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Opening Hours:

Sunday to Wednesday: 09:00-17:00
Thursday: 9:00-20:00 *
Fridays and Holiday eves: 09:00-14:00.

Yad Vashem is closed on Saturdays and all Jewish Holidays.

* The Holocaust History Museum, Museum of Holocaust Art, Exhibitions Pavilion and Synagogue are open until 20:00. All other sites close at 17:00.

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Elisabeth Abegg


Elisabeth Abegg, born on May 3, 1882, was a first cousin of William Abegg , the well-known Social Democratic statesman.  She grew up in Strassbourg, the capital of Alsace, which was also the home town of Albert Schweitzer, the great Alsatian theologian, humanist, musician, and medical doctor. His Christian-universalistic teaching, centering on the equality of man and the sanctity of human life, had a life-long influence on Abegg.

As a history teacher at the fashionable Berlin girls’ school, the Luisen Mädchenschule, Abegg endeavored to impress her humanistic beliefs on her students, many of whom came from Jewish homes. After Hitler’s accession to power, she soon came into conflict with the newly Nazi-appointed director of the Luisen Mädchenschule and had to move to another, less fashionable school. In 1940, she was forced to retire prematurely following a denunciation.

Marked by the authorities as politically unreliable, Abegg was once summoned by the Gestapo for interrogation. She could not be deterred, however, from maintaining contact with her former Jewish students and friends. With the deportation to the East of Anna Hirschberg, her close friend of forty years, she understood the true import of the Nazi persecution of the Jews. Although it was too late to save her friend, Abegg felt she could still be instrumental in saving other Jews from the murderous clutches of the Gestapo. For that purpose, she turned the three-and-a-half-room apartment that she shared with her eighty-six-year-old mother and invalid sister Julie into a temporary shelter and assembly point for Jews who had gone underground. Working with her friends in the Quaker movement, Abegg helped her many Jewish protégés by offering them temporary accommodation in her own home or directing them to hiding places elsewhere. She skimped on her own food and that of her sister in order to supply them with food-ration cards; she also invited them each Friday to special meals in her house and procured forged papers for them. Most of those who knocked on her door asking for help were complete strangers. All this activity took place under her neighbors’ noses, even though some tenants in the apartment house were active Nazis.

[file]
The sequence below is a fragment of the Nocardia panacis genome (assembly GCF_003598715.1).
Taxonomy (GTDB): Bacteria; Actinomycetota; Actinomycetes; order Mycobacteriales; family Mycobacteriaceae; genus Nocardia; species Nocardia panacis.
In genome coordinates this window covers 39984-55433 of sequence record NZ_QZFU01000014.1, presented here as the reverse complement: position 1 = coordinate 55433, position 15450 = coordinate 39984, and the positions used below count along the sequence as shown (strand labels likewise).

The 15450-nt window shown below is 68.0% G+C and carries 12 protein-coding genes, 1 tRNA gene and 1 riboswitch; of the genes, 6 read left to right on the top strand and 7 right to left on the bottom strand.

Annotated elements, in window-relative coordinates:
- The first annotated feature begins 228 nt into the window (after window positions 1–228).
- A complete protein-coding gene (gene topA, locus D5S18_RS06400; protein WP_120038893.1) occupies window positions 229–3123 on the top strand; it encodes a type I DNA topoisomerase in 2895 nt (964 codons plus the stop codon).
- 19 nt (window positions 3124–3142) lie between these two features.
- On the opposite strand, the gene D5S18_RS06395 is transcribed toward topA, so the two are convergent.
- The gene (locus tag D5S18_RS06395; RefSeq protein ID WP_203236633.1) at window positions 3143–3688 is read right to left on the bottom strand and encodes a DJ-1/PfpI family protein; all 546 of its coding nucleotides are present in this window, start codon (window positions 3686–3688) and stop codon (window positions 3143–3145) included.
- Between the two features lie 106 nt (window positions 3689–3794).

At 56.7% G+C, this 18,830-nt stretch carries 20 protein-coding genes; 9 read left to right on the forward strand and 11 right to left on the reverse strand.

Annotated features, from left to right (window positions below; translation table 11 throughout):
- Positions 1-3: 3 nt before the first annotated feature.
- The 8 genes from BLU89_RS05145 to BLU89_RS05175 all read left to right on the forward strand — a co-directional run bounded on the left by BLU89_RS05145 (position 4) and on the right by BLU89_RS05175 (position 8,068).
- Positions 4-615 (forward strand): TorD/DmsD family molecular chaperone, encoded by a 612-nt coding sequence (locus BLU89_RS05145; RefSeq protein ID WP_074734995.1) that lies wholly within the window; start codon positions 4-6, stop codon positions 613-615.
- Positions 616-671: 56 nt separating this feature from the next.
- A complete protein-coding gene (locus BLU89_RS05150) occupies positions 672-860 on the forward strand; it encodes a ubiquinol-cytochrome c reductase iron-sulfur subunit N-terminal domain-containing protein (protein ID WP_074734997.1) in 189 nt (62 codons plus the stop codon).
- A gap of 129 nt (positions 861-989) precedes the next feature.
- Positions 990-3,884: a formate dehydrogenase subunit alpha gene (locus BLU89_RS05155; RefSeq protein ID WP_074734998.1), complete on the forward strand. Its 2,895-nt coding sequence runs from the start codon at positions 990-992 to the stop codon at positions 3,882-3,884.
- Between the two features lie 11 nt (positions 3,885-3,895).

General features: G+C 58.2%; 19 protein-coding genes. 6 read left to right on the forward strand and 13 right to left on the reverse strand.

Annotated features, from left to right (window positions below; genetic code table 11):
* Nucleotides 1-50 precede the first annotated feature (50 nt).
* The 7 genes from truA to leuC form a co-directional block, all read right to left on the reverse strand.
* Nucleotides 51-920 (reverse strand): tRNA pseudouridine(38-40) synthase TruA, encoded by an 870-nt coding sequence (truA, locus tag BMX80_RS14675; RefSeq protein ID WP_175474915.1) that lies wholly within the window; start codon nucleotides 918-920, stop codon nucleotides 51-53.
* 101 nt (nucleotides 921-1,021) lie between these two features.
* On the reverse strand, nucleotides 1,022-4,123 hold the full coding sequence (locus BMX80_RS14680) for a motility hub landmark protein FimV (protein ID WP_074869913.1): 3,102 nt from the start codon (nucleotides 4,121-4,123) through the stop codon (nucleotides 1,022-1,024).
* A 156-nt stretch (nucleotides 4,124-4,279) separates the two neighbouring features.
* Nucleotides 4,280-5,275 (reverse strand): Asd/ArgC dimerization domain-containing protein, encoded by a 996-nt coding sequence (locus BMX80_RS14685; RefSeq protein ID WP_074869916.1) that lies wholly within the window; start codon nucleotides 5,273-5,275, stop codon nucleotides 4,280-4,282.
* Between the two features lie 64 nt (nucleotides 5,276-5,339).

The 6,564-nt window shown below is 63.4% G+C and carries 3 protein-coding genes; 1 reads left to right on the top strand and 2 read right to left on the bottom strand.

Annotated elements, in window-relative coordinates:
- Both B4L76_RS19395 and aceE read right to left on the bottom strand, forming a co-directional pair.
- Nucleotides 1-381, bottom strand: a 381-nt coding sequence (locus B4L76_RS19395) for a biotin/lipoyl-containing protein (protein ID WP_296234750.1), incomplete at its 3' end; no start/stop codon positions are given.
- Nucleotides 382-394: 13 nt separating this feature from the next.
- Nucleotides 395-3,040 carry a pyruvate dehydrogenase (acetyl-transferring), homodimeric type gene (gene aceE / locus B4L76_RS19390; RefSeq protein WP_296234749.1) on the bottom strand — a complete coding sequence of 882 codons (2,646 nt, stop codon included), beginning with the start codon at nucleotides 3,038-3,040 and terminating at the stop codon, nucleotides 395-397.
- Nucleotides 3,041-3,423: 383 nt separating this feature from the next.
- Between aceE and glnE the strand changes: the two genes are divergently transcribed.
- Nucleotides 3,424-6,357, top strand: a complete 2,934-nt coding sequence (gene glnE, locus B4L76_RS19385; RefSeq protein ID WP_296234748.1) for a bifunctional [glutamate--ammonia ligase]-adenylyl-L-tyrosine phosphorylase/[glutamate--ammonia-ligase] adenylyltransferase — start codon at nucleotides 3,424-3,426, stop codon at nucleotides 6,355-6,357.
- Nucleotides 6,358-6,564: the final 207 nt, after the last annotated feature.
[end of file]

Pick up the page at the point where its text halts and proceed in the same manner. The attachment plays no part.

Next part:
Abegg did not hesitate to take even further risks. In one case Liselottte Perles, the director of the day-care center in Berlin, could not decide whether to go into hiding with her nine-year-old niece, Susie. Abegg visited them in late January 1943, in the “Jews’ House” to which they been moved.  Three of the apartments had already been sealed off after the residents had been deported to the East. Abegg succeeded in persuading them that it was time to go underground, and, indeed, it was the last possible moment, as this was the eve of the last large Gestapo round-up of the Jews of Berlin.

In another case, Abegg offered her own jewelry for sale in order to organize the smuggling of Jizchak Schwerzenz into Switzerland.

Some of the survivors who remained in contact with her after the war dedicated to Abegg on her seventy-fifth birthday, in 1957, a mimeographed collection of memoirs entitled “When One Light Pierced the Darkness.”

On May 23, 1967, Yad Vashem recognized Elisabeth Abegg as Righteous Among the Nations.

Historical Background